A Consensus Panel of the American Academy of Dermatology (AAD) proposed criteria for the classification of acne in 1990. One conclusion of the Consensus Panel was that a purely quantitative definition of acne severity cannot be used, because of the variability in disease expression.


Types of Acne


Noninflammatory acne: presence of open or closed comedones only


Inflammatory acne: presence of papules, pustules and/or nodules (cysts)


Papules: inflammatory lesions < 5 mm in diameter


Pustules: inflammatory lesions < 5 mm in diameter, with a visible central core of purulent material


Nodules: inflammatory lesions >= 5 mm in diameter


Severity of Disease

Number of Lesions


few to several papules/pustules, AND no nodules


few to many comedones


several to many papules/pustules


few to several nodules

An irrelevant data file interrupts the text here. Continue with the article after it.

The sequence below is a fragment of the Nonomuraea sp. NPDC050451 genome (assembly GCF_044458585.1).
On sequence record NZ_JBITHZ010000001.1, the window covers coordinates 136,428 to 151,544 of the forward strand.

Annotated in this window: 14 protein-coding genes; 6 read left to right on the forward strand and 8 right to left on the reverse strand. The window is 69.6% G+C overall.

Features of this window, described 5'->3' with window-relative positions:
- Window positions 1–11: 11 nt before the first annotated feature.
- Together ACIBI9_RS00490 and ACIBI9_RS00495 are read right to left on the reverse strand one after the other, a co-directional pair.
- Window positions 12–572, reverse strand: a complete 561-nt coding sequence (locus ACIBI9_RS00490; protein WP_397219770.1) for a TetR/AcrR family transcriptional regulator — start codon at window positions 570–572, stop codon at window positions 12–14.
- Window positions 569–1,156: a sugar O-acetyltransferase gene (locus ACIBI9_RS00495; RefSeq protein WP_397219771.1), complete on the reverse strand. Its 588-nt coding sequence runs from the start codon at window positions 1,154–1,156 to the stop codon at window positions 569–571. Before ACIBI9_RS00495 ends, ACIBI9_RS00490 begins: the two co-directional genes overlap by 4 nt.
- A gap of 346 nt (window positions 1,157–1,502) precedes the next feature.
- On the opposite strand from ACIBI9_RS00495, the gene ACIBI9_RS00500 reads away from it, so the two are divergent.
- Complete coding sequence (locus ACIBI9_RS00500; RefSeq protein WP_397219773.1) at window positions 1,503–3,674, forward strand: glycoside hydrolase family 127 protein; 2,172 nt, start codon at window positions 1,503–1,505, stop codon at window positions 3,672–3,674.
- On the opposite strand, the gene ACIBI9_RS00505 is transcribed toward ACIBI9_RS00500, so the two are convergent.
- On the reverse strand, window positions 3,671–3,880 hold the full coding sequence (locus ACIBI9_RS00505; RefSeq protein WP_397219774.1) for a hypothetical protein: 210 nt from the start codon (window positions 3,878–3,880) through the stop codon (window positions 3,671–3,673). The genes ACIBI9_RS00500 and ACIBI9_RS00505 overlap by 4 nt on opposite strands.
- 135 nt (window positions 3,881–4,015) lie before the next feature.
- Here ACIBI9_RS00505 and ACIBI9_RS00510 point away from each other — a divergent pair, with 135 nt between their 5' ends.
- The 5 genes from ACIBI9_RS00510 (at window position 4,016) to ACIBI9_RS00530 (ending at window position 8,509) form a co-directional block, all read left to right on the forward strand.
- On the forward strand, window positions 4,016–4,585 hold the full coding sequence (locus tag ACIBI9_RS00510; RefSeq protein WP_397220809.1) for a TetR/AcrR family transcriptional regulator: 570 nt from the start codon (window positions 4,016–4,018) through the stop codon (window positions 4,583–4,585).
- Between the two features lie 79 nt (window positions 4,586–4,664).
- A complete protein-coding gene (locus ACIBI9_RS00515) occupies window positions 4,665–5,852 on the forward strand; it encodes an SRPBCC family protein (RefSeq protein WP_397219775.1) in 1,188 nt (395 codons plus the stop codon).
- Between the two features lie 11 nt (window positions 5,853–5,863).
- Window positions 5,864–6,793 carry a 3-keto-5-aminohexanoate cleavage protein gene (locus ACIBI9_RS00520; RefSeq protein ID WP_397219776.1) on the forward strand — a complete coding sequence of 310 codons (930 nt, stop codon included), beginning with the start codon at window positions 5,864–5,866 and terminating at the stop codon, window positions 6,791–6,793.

numerous and extensive comedones


numerous and/or extensive papules/pustules


many persistent or recurrent nodules


large and very extensive comedones


ongoing scarring


persistent purulent and/or serosanguinous drainage from lesions


presence of sinus tracts

very severe

acne conglobata


acne fulminans


acne inversa (follicular occlusion triad)



• Acne conglobata: a highly inflammatory condition with comedones, cysts, abscesses and draining sinus tracts. Healing occurs with resultant severe scarring.

• Acne fulminans: acute, febrile ulcerative acne with the sudden appearance of massive inflammatory and tender lesions of the back and chest which rapidly ulcerate and heal by scarring.


Additional factors affecting classification:

(1) psychosocial circumstances

(2) occupational difficulties

(3) inadequate therapeutic responsiveness


To read more or access our algorithms and calculators, please log in or register.